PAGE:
Fast Forward Friday with Tjasa Ferme

For this week’s Fast Forward Friday, we interviewed actor-playwright-producer Tjasa Ferme. She is a resident actress at The Cell Theatre Company and PopUp Theatrics. She is also the creator of a short film Ophelia’s Flip (Cannes Film Festival, 2012). Her interactive solo show, Wild Child in the City, premiered and played at the Secret Theatre in New York and has since gone on five European and Russian tours, winning the Audience Choice award at Teden Slovenske Drame-International Theatre Festival of Slovenian plays.  To learn more, visit www.tjasaferme.com.

Q: What are you currently working on?  Tell us about it.

I just completed an Off-Broadway run of The Female Role Model Project at 3-Legged Dog femalerolemodelproject.com. It merged theatre and neuroscience on the subject of modern femininity. It was a scientifically enhanced multimedia devised theatre piece exploring representations of female role models and their evolution in a time of great sociopolitical change and the possibility of transforming our brains. It combined theatrical performance and interactive games with live recordings of neural activity from both actors and audience members using Brainbit and Emotiv EEG headsets.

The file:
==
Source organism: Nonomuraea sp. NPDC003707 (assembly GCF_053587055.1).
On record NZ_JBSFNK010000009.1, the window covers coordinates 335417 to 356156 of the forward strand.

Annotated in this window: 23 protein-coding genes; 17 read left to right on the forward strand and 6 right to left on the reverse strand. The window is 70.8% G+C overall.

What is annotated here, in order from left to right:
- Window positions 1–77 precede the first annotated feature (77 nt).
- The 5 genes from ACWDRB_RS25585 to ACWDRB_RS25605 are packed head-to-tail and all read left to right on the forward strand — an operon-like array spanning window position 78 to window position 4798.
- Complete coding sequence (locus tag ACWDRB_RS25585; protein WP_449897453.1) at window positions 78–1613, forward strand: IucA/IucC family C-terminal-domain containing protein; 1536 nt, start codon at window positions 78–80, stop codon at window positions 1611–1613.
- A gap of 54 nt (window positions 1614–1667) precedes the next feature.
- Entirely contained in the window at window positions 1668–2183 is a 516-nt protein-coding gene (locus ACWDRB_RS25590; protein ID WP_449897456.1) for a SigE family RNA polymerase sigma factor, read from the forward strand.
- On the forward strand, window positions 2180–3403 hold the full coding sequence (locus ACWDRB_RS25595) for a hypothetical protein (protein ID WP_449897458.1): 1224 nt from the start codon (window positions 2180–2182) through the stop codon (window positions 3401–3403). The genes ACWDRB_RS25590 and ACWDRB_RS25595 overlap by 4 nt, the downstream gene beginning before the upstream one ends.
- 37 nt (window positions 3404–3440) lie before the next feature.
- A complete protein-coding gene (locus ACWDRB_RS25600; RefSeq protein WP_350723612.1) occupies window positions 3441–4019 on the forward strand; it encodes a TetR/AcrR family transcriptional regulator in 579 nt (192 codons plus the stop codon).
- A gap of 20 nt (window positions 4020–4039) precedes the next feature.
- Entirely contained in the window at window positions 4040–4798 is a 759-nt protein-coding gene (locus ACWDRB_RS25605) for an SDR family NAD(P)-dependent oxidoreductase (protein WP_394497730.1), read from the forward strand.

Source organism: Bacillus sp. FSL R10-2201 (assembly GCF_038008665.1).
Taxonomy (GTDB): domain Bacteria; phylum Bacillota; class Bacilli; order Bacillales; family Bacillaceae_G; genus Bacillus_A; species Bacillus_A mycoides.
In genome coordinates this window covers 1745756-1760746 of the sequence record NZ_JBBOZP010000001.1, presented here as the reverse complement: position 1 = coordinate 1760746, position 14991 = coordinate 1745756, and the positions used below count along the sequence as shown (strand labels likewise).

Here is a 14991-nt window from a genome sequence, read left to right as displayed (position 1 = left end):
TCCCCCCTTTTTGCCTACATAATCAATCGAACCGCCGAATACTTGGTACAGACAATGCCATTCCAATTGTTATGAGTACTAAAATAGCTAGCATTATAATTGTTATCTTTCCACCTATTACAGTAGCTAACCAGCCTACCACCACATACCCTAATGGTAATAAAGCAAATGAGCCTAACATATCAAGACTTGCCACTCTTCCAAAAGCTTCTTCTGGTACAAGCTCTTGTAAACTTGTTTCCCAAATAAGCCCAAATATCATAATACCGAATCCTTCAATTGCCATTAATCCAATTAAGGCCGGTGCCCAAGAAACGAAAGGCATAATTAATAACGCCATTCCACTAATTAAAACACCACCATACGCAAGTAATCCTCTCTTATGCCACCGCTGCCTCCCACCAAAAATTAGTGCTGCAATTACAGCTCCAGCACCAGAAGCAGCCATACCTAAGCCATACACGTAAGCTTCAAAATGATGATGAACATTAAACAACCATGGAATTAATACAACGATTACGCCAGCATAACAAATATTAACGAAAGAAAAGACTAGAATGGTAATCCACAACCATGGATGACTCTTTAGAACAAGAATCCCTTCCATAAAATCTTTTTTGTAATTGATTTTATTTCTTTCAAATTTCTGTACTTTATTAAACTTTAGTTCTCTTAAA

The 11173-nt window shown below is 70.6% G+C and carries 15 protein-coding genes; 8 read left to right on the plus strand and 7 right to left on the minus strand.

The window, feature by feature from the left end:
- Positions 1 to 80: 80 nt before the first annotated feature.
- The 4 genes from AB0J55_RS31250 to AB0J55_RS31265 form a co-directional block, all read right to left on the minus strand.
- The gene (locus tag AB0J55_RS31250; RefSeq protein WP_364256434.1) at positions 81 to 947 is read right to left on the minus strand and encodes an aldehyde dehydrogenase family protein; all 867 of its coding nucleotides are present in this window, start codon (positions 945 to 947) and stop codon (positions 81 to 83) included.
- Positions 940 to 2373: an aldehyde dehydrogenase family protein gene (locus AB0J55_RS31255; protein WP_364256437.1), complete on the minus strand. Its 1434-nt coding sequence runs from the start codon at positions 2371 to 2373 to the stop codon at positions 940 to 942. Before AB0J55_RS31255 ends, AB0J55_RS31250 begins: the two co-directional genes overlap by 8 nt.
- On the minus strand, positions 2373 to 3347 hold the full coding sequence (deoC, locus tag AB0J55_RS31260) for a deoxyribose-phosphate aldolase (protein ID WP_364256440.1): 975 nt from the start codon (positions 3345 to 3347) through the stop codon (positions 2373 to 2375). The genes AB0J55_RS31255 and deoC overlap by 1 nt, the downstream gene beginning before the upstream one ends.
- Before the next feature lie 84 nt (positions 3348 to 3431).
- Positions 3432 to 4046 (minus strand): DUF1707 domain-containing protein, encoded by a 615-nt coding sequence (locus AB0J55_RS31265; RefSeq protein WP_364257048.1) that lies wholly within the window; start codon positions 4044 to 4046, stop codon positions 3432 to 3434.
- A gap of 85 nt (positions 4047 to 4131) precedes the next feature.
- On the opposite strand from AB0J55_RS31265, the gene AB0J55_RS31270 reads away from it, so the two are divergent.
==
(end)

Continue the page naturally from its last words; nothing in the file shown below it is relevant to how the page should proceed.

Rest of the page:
Q: What was the inspiration and impetus for doing this project?

There was something percolating inside of me for a long time and through my body of work –  a sex-positive farce Cocktales: Confessions of a Nymphomaniac, Wild Child In The City and Marlene Dietrich,  a one-woman show – a new thing emerged. My observation was that we don’t have enough female role models who would be powerful, imaginative, vulnerable but invincible in their intent to persevere and make their voice heard, and manage to carve their place under the sun on their own terms to inspire the rest  – or perhaps we just don’t talk about it enough. So I started developing a devised theatre piece about female role models paired with high-tech neuroscience and founded my own company Transforma Theatre Inc. with Dr. Natalie Kacinik, Professor at Brooklyn College, CUNY, specializing in Cognitive Neuroscience;  and NY attorney Jacob Sebag.